Tina B., 46, from High Ridge, echoed Richard’s opinion: “I’m not 100 percent where I don’t support him [Trump], but I agree that there are some things that he’s probably lost a lot of support, and thinking about it, I don’t think he represented the country in the best light. . . . I would rather have a stronger candidate that would be more supported by the Republican party.”
Who is this potentially stronger candidate that these two respondents are looking for? With Mike Pence and Ron DeSantis aiming for the Republican nomination and performing well in early national polling, we wondered how Missouri Republican voters feel about them both.
Of the thirteen GOP respondents, eight want DeSantis to run, and only three want Pence to run.
Why were so few supportive of Pence?
Richard said that “frankly, I didn’t really see much of him when he was VP.” And Lisa R. observed, “He doesn’t seem like he wants it. I mean, he’s really been out of the limelight since the election.”
Harking back to Pence’s time as vice president, Jeff K., 64, from O’Fallon, added:
He just seemed like he would just be OK with anything that Donald Trump did. And so I lost a lot of respect for him in that matter. . . . After the January 6th thing, I think he stood up and did some good things. But his standing up during that time . . . was outweighed by four years of just kind of like being a lackey.
It is not only Republican presidential candidates who do not excite these respondents, but also many of the candidates running in the upcoming Missouri Republican Senate primary. Most of the respondents are unaware of who is running. When shown unlabeled photos of the three leading Republican Senate candidates, a majority could not identify any by name.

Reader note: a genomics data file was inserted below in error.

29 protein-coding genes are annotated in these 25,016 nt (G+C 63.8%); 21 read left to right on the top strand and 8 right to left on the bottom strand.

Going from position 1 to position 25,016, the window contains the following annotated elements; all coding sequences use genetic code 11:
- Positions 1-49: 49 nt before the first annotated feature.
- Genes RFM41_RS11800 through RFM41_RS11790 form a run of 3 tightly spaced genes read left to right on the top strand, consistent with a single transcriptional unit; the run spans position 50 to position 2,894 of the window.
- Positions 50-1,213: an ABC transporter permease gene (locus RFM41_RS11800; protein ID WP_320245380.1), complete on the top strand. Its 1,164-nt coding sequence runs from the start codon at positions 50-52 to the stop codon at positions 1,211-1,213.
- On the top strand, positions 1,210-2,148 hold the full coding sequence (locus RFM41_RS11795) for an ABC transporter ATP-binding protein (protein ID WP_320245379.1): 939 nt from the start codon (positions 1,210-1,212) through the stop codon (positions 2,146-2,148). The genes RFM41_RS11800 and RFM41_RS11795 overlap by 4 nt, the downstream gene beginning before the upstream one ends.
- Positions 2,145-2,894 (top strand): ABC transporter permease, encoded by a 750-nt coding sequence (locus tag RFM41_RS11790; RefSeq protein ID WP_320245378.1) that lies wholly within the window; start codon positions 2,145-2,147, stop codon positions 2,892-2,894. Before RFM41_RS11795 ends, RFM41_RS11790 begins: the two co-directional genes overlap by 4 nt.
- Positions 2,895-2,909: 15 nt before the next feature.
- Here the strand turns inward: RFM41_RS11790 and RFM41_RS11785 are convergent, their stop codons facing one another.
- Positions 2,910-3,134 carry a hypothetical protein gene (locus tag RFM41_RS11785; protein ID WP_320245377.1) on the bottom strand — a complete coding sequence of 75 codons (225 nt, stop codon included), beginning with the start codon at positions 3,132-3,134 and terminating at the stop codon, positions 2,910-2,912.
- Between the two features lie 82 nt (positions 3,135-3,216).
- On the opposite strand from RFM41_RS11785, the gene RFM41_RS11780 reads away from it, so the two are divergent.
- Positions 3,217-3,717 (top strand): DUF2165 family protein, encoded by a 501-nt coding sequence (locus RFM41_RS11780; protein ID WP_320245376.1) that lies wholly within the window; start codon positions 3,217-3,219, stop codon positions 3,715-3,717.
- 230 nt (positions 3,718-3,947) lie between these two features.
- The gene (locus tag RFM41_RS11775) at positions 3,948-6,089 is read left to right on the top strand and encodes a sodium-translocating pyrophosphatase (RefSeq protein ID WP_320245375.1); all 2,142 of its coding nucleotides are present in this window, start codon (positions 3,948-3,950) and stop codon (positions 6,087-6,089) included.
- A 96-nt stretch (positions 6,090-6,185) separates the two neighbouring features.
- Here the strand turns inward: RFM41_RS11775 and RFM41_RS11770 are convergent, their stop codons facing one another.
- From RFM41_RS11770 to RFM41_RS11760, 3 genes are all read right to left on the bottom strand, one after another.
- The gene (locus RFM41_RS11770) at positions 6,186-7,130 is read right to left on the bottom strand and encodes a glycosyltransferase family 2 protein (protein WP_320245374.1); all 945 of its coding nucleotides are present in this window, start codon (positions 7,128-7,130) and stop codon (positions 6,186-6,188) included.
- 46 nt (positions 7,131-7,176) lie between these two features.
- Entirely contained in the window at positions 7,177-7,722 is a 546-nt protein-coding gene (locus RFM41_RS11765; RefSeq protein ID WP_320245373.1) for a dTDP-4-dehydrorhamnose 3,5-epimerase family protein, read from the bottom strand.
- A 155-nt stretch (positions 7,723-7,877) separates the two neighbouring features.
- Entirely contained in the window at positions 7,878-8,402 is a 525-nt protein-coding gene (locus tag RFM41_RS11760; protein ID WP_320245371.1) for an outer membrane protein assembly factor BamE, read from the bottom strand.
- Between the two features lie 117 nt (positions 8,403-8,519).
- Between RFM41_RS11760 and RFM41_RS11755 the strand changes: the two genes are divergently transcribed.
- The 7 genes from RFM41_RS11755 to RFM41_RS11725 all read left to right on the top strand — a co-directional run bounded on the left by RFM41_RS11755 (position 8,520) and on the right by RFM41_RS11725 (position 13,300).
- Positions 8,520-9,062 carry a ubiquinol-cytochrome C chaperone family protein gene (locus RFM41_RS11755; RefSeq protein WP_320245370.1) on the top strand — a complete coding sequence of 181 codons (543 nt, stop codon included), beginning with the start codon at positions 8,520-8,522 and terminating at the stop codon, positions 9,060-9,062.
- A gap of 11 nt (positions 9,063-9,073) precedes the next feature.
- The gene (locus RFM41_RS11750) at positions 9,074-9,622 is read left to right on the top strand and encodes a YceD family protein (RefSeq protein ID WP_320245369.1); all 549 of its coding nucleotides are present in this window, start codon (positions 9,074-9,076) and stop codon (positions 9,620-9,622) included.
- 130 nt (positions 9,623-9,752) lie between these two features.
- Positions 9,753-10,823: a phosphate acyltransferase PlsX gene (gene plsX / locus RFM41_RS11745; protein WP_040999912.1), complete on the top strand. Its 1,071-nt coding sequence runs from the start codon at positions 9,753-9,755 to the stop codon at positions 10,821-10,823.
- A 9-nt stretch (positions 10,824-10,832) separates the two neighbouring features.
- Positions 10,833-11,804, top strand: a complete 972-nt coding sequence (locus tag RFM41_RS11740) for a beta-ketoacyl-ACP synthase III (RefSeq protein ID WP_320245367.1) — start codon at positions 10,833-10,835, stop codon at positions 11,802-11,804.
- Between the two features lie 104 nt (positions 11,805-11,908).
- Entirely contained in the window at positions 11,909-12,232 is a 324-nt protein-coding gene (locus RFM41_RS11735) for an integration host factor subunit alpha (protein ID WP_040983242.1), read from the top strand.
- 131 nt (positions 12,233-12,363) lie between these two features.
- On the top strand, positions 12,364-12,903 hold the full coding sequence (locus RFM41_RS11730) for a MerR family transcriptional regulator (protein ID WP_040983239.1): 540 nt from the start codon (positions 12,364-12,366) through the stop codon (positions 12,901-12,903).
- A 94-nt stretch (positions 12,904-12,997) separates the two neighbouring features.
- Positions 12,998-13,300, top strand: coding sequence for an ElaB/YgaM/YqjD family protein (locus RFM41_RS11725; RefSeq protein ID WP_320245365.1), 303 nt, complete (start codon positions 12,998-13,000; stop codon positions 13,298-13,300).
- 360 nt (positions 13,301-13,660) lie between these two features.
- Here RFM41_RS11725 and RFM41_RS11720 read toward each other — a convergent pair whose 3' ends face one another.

The most identifiable—or least unidentifiable—candidate was Eric Greitens. Of the six respondents who recognized him, all used very harsh words to describe him. Lisa R. labeled him a “party jumper” because “he gets wishy washy on what he wants to stand for.” Some of the other respondents were more vicious, calling him a “weasel” and “conniving.” Kathy called him “unethical, immoral, and not a good guy.”
A Super PAC ad featuring a voiceover reading sworn statements from Sheena Greitens, the candidate’s ex-wife, raises pointed questions about his integrity and temperament. We showed that ad to respondents. Many questioned whether the ad was telling the truth, but at the same time most respondents thought it cast enough doubt that it would make it harder for them to vote for Greitens in the Senate primary.
The two other leading GOP Senate candidates—Vicky Hartzler and Eric Schmitt—were less well known, and received more moderate or indifferent descriptions from the few respondents who recognized them. Hartzler was described as “conservative and measured” by Diane B., and Jeff K. recognized Schmitt, the state’s attorney general, as being “strong on crime.”
It seems that undecided Missouri Republican voters’ lack of enthusiasm for Trump extends not only to other GOP presidential candidates but to the state’s top-tier Senate primary candidates as well. Perhaps it’s the candidates themselves. Or perhaps it’s just the DNA of undecided voters, many of whom don’t pay close attention to campaigns and then struggle mightily to make up their minds.